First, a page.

Marker #2082 "Mt. Pleasant Presbyterian Church"

The story behind Historical Marker #2082, located outside the Mount Pleasant Presbyterian Church, lies in the stories of the founding generation, who created a community bound by worship and defined by the collective building of a woodland chapel. As neighbors contributed land and labor to construct the church out of thick forest trees, a congregation simultaneously grew, rooted in the values of mutual responsibility, neighborhood, and attachment to the natural land.

In 1836, three neighbors, Isaac Gray, Josiah Wilson, and Abraham Whitenack, went on a hunting trip through the dense woods northwest of Harrodsburg. Each were Kentuckians born around the Revolution, and lived in a small, woodsy farming town where most adult men owned a modest plot of land. Towering trees of hickory, poplar, maple, and white oak adorned the landscape, yet made traveling to the established Presbyterian churches of New Providence and Harrodsburg quite arduous.

As Gray, Wilson, and Whitenack traversed the forest, they discussed the need for a local church. Even without one, neighbors hosted church services in different homes or held sermons in the woods. The three hunters stopped for prayer around the stump of a fallen tree atop the highest hill. Looking out at the surrounding woods, they became determined to build Mt. Pleasant in that very spot.

From then on, a nascent congregation grew as town residents and their children worked to physically construct the church meeting house over the next 15 years. Wilson, Whitenack, and Cornelius Vandersall provided land for the church property that sat just west of the Salt River. Neighbors helped clear the plentiful poplar trees to use as timber for the rectangular, one-and-a-half story building and inside furniture. The meeting house was completed in 1851, and featured two front doors. The chapel included segregated seating by gender, with men on the left and women on the right. Potbellied stoves with elongated pipes sat on either side of the central pulpit.

Reverend Thomas Cleland gave the inaugural sermon on March 31, 1852. Cleland was a Transylvania graduate and learned from David Rice, an early Presbyterian leader in Kentucky. Centre College in nearby Danville gave Mt. Pleasant unique access to highly educated evangelicals who came to preach, including G. W. Nicholls and William T. McElroy. In more rural counties, preachers “rode circuit,” and spent part of their time cyclically attending to the smaller, outskirt congregations. Cleland frequently preached at Mt. Pleasant until his death in 1858, and in one visit baptized nearly a dozen children.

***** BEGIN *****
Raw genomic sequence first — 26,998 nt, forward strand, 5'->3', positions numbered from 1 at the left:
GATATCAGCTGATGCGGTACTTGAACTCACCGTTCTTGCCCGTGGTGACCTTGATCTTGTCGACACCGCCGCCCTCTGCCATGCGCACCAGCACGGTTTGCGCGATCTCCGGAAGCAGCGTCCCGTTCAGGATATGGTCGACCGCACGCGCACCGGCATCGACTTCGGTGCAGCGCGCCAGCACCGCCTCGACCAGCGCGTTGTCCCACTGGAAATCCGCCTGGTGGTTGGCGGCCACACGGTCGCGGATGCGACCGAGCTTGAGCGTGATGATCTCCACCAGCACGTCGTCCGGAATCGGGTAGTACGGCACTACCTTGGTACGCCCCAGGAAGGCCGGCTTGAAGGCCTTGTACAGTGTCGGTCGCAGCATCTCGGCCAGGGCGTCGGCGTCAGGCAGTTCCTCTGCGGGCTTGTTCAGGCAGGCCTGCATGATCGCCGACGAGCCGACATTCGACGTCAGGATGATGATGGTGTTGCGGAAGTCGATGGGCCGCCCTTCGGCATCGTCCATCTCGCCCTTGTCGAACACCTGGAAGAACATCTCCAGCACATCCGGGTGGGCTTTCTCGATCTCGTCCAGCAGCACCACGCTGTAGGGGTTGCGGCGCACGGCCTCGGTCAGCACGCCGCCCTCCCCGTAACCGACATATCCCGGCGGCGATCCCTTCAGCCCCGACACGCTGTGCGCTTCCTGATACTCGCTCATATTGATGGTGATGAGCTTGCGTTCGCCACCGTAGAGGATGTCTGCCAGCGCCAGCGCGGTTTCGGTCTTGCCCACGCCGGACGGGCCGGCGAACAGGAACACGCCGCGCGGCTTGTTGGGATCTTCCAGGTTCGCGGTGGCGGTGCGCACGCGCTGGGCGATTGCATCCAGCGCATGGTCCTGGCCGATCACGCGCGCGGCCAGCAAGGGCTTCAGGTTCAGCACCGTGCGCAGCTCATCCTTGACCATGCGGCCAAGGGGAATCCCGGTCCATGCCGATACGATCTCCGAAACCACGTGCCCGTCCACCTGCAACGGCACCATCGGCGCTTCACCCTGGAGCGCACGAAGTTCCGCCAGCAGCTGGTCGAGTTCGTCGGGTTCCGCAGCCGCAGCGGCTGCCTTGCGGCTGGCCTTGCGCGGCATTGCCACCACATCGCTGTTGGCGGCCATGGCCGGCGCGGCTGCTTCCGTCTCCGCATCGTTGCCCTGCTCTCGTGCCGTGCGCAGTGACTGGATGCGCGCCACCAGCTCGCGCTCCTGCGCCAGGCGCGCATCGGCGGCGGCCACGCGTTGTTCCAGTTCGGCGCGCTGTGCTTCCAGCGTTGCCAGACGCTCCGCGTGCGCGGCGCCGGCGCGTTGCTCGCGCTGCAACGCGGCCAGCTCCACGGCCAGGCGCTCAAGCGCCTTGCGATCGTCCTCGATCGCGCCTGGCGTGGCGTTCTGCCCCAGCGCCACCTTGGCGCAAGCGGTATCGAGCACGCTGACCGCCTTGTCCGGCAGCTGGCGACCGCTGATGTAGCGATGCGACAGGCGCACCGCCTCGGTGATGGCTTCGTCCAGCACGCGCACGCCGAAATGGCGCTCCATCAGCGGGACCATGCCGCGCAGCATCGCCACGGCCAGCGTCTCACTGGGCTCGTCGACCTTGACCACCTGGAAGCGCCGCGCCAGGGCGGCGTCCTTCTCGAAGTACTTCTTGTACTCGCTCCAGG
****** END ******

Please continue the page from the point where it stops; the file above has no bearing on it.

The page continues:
Strong communal ties continued to define Mount Pleasant as the small hillside clearing grew to include a cemetery and school. Students learned in a small classroom, planted trees outside for class projects, and enjoyed “playing church” during recess. During the Civil War, a few men from the church, including Abraham C. Whitenack, fought in the 19th Kentucky Volunteer Infantry for the Union, and were buried in the Mt. Pleasant Cemetery alongside neighbors who fought for the Confederacy. There are numerous unmarked graves that belonged to the enslaved persons of white church members.

The Presbyterian Church had a complex relationship with slavery. The 1837 schism over Calvinist ideology split the national presbytery into the Old and New Schools that quickly polarized around slavery, leading to further internal divisions. Mt. Pleasant followed the New School, which took hold much stronger across the free states, and over time deepened in anti-slavery sentiment. Despite this, Cleland and most Mt. Pleasant families owned enslaved persons. New School Presbyterianism in Kentucky was aligned with gradual emancipationist movements and the American Colonization Society, both of which advocated for compensated means of phasing out slavery over time, and required some form of mandated relocation for freedmen.

On the initial list of congregants in 1851, a woman of color named “Milly” appears as a member. Despite local stories, there is little evidence that enslaved people attended the church, voluntarily or otherwise. Enslaved persons would not have been allowed to freely sit, pray, and worship alongside white families, nor formally join the membership of a white church. Religion often played a central role in the lives of individual enslaved persons and the broader enslaved community as well. Clandestine services in the woods at night allowed for freedom to worship without surveillance or censorship, and fostered ties of kinship through personal spirituality.

Danville and Harrodsburg, in addition, had burgeoning, interconnected free Black neighborhoods in the early 1850s, and it is more probable that Milly was one of many free women who lived and worked outside the city. Strong circumstantial evidence points to Milly being Milly Meaux. In 1826, enslaver John Meaux of Harrodsburg emancipated his 61 enslaved persons in his will, most of whom kept the surname. The free Meauxs became a staple of the Black community in the region, with many becoming property holders of decent size across Boyle and Mercer Counties. In 1848, Milly Norris married Jasper Meaux, a hatter, and lived near other skilled laborers, both Black and white, outside Harrodsburg two years later. Numerous Meaux families lived just houses down from Gray and owned farms alongside other neighbors who provided land and labor to the early church. Although the identity of Milly and other congregants of color may remain inconclusive, the enslaved workers whose labor maintained the town and the flourishing free Black communities that shaped the neighborhoods of Harrodsburg helped define the creation of Mt. Pleasant.